It was bad. Really bad. The pancakes had gone rock hard. The plates of scrambled egg (individually made in small dishes, quite classy) had been out so long under lamps that the top had gone dark orange whilst the base was still yellow.
There also, frankly, isn’t much choice – not surprising if you are only serving 30-40 rooms per day. I found it all quite depressing compared to last year.
It turns out that having a la carte breakfast is actually a necessity at this hotel. If some guests want to eat quickly, the hotel needs to take the middle way and have all hot food cooked to order (but still included in the price) whilst leaving the cold items out.
The Renaissance Paris Republique hotel is a classy, civilised place to stay. Whilst you are not directly by any major tourist sites, Republique metro has an exit immediately outside the hotel entrance and you can easily get to wherever you need to be or to Gare du Nord. You can also walk to a lot of key places. One upside of being in a more residential area is the large number of cafes and restaurants near the hotel.
That said, the loss of a la carte breakfast – coupled with the downgraded welcome amenity and weak elite recognition – makes me less likely to stay there again. My usual haunts in Paris are nearer Opera than Republique, and the InterContinental should be fully open again at some point in 2020.
It DOES remain good value for points, however. In a city with many Category 8 and Category 7 options, Renaissance Paris Republique is a Category 6. This means it is:
- 40,000 points off-peak
- 50,000 points standard
- 60,000 points peak
…. which is good value given the cash rates much of the time.
The Renaissance Paris Republique website is here if you want to find out more.
Looking for a hotel in Paris?
We’ve reviewed a number of hotels in the City of Lights, including:
How to earn Marriott Bonvoy points and status from UK credit cards (February 2024)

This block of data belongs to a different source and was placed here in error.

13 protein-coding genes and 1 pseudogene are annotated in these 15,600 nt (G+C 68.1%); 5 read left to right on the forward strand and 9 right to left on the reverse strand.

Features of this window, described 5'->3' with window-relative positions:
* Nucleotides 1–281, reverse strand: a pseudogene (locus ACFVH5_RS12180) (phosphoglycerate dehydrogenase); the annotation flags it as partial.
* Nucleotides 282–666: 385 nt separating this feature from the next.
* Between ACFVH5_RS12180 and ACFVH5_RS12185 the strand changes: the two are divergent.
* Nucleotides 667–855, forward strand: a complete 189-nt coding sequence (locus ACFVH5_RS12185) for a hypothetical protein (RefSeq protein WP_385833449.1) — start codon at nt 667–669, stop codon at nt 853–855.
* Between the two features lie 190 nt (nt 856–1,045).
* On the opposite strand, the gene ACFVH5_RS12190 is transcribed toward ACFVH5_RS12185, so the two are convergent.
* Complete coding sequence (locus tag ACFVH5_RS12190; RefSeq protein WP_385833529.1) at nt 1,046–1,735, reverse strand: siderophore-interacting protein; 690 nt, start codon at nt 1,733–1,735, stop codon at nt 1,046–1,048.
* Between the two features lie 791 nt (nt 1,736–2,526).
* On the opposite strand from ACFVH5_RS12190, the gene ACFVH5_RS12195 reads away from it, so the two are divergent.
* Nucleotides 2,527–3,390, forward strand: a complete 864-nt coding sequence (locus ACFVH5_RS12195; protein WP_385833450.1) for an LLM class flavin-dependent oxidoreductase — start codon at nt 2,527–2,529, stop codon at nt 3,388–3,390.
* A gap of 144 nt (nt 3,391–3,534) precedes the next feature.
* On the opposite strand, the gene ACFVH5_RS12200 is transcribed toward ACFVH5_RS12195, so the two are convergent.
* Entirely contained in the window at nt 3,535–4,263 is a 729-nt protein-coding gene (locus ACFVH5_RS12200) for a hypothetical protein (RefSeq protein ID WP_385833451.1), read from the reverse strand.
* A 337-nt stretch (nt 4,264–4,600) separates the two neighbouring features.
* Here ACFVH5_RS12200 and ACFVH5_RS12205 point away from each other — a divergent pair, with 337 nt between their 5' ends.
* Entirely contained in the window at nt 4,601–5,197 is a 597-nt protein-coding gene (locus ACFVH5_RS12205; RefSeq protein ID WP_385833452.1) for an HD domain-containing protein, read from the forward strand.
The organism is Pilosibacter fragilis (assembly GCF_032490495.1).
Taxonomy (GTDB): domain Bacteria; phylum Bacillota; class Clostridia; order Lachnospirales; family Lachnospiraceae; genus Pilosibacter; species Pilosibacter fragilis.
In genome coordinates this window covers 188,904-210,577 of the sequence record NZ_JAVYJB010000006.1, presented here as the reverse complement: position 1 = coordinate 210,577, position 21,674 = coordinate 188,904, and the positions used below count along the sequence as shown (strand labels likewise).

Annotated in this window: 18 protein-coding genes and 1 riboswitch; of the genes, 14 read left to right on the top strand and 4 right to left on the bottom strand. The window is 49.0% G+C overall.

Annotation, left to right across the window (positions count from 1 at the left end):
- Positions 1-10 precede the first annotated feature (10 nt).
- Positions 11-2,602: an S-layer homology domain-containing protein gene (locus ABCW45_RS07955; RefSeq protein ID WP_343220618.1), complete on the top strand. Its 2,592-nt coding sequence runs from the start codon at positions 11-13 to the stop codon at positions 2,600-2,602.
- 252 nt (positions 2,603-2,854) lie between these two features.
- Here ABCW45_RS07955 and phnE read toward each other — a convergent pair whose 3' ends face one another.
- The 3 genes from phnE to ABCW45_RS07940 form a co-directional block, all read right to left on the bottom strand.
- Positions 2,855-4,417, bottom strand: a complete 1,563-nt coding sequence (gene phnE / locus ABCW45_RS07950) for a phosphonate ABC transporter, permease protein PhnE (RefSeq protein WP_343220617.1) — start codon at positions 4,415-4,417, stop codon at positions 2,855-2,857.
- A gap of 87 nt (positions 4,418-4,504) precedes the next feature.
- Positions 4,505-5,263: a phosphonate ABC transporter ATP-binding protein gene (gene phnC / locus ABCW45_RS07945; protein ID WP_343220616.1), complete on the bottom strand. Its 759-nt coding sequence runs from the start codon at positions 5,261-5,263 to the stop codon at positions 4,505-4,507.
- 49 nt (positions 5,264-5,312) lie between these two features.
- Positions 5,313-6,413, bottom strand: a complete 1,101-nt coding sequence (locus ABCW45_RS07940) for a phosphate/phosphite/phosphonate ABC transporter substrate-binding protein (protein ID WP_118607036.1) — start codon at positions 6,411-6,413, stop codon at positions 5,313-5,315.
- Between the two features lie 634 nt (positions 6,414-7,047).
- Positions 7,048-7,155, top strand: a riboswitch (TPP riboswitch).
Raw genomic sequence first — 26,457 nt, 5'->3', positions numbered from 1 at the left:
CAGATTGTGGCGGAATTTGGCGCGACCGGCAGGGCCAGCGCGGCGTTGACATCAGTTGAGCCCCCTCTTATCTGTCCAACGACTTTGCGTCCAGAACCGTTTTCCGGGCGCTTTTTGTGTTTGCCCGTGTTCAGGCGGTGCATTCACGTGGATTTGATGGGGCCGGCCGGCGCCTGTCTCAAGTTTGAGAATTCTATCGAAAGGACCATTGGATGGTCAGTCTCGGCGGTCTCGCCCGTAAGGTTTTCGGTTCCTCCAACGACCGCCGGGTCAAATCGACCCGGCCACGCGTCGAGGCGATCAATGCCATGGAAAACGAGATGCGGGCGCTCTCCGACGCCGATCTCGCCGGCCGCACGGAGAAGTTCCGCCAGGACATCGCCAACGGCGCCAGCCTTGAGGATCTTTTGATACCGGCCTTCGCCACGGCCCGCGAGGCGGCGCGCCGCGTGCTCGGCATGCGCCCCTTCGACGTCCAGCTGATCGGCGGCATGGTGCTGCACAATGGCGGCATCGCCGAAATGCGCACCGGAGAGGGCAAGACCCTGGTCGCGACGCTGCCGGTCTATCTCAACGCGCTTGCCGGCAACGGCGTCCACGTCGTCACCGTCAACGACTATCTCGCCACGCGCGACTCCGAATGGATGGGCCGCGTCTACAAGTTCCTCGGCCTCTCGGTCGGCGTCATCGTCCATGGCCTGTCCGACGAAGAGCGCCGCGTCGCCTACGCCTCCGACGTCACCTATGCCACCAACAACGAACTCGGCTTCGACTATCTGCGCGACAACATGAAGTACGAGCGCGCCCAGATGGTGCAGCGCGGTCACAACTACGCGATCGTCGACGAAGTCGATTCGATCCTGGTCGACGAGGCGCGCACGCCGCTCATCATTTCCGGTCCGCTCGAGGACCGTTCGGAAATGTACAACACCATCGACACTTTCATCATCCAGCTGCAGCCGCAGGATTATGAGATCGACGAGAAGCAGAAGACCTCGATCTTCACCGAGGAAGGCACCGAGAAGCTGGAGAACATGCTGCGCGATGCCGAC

There are various ways of earning Marriott Bonvoy points from UK credit cards. Many cards also have generous sign-up bonuses.
The official Marriott Bonvoy American Express card comes with 20,000 points for signing up, 2 points for every £1 you spend and 15 elite night credits per year.
You can apply here.
You can also earn Marriott Bonvoy points by converting American Express Membership Rewards points at the rate of 2:3.
Do you know that holders of The Platinum Card from American Express receive FREE Marriott Bonvoy Gold status for as long as they hold the card? It also comes with Hilton Honors Gold, Radisson Rewards Premium and MeliaRewards Gold status. We reviewed American Express Platinum in detail here and you can apply here.
You can also earn Marriott Bonvoy points indirectly:
- American Express Gold (20,000 bonus Amex points)
- American Express Rewards Credit Card (10,000 bonus Amex points)
and for small business owners:
- American Express Business Gold (20,000 bonus Amex points)
- American Express Business Platinum (40,000 bonus Amex points)
The conversion rate from American Express to Marriott Bonvoy points is 2:3.
(Want to earn more hotel points? Click here to see our complete list of promotions from the major hotel chains or use the ‘Hotel Offers’ link in the menu bar at the top of the page.)